Wednesday, May 20, 2009

Deja Vu All Over Again

We were a WebCT school three years ago, when Blackboard bought their smaller competitor. At the time we looked at a variety of potential replacement LMSs, including staying with WebCT until the two products merged or moving straight to Blackboard. In the end, we moved to smaller LMS Angel. Some of the advantages we identified included a smaller, more agile and responsive company, an interface that would be more appealing and inviting to students and faculty, and the fact that Angel seemed to have a shorter learning curve than many others we looked at.

As the title to this post indicates, it feels like we're back in time - to three years ago - faced with having to make decisions about our LMS. There are some positive signs; Blackboard has admitted making mistakes with their WebCT acquisition, they've said Angel product development will continue for another three years (until the two products become one), and that Angel's excellent customer support will remain in place. Another promising sign - Blackboard has appointed senior Angel executive, Ray Henderson, to serve as head of product development for both Blackboard and Angel.

Indiana University-Purdue University at Indianapolis must be celebrating - $23 million for a $135,000 investment. What about the professor who developed Angel? Read more below.

An Indiana Institution Wins Big in Blackboard's Purchase of Angel Learning:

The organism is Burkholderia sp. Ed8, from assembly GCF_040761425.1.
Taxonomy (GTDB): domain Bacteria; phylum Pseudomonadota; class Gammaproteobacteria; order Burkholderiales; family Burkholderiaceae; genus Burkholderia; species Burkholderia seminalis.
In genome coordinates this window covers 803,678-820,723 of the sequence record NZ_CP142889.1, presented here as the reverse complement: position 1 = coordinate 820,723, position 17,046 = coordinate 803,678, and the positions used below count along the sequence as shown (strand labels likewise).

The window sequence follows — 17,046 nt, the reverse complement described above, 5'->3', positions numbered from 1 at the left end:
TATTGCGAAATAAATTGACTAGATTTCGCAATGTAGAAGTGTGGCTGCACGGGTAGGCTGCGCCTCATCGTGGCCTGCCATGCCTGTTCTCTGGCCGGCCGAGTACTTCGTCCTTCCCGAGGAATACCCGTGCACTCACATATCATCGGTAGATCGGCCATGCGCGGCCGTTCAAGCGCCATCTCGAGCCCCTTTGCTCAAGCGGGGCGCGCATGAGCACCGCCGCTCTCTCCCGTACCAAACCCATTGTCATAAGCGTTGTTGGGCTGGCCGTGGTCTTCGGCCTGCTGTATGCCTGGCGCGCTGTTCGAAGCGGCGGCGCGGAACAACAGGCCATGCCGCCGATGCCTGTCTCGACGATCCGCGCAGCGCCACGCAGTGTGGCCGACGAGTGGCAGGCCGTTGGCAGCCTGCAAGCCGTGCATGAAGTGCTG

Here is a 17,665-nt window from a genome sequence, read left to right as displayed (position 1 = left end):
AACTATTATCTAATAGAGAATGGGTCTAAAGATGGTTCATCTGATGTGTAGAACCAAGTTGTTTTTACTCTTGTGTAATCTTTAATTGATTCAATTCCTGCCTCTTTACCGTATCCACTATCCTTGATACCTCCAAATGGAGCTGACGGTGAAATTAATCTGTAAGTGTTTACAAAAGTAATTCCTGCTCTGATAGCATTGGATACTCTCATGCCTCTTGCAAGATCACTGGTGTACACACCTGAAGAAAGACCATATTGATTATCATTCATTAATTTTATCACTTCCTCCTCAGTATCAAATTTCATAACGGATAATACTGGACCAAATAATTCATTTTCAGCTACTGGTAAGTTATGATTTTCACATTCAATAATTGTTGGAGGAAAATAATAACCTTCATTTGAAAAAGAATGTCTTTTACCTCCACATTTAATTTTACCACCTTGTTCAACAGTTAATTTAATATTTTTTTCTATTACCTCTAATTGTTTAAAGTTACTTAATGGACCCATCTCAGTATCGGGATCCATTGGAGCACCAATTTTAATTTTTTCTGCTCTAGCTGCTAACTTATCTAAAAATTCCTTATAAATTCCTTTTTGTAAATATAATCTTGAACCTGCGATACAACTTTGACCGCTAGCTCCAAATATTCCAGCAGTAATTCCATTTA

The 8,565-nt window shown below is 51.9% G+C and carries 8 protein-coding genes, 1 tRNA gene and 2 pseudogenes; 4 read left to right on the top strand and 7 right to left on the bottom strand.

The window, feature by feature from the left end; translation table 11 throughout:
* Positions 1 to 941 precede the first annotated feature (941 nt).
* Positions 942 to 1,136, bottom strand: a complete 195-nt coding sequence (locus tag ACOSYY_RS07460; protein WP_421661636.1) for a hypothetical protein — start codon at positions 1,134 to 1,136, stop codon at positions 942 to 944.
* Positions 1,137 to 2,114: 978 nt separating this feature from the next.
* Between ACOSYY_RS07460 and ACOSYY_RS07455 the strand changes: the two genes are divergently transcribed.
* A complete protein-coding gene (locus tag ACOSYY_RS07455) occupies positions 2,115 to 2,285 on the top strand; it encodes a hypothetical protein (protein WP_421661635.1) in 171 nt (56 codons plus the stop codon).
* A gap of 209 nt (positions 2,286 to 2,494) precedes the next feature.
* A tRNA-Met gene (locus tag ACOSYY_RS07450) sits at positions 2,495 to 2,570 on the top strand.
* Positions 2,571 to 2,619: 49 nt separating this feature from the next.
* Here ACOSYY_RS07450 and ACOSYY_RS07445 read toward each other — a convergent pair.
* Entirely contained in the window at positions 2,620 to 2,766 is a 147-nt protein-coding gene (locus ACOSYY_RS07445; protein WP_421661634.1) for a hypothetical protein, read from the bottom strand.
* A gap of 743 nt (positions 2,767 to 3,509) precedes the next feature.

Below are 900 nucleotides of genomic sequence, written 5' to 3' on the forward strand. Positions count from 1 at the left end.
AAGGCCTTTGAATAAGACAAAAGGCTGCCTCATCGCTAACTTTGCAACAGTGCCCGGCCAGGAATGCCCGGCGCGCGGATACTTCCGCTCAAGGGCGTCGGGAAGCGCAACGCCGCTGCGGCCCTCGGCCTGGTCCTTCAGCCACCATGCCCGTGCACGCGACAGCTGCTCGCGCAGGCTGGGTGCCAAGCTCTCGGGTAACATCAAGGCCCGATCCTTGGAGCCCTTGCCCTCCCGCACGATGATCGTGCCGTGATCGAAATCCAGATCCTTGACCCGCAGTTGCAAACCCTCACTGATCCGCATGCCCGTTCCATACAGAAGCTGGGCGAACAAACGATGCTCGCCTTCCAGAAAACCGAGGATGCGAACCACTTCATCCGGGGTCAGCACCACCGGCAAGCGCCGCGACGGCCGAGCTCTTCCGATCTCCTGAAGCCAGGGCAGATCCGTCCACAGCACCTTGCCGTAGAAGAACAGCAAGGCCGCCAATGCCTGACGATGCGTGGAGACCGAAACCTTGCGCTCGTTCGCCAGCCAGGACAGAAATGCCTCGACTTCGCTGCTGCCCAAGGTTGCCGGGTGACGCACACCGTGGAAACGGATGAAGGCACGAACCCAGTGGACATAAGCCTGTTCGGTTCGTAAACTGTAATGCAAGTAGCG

Angel’s software was born as a research project at Indiana University-Purdue University at Indianapolis. The university held about a 25-percent stake in Angel Learning when Blackboard acquired the company this month for $95-million. University officials confirmed that the university received about $23-million from the sale, an ample return on its initial investment of about $135,000 and the use of some professors’ time.

What became of the professor?
The professor who led the software’s development, Ali Jafari, also held a stake in the company at the time of the sale, and now describes himself as “a multimillionaire.”

“I received a huge check that I don’t know what to do with,” said the professor, who would not disclose the exact amount he received.

Mr. Jafari is on leave from the university, where he is a professor of computer and information technology. Since creating Angel, he has built another course-management program, which the university has also spun off into a company. That product is called Epsilen, whose largest shareholder is The New York Times Company. Mr. Jafari is working full-time for Epsilen this year as its “chief architect officer.”

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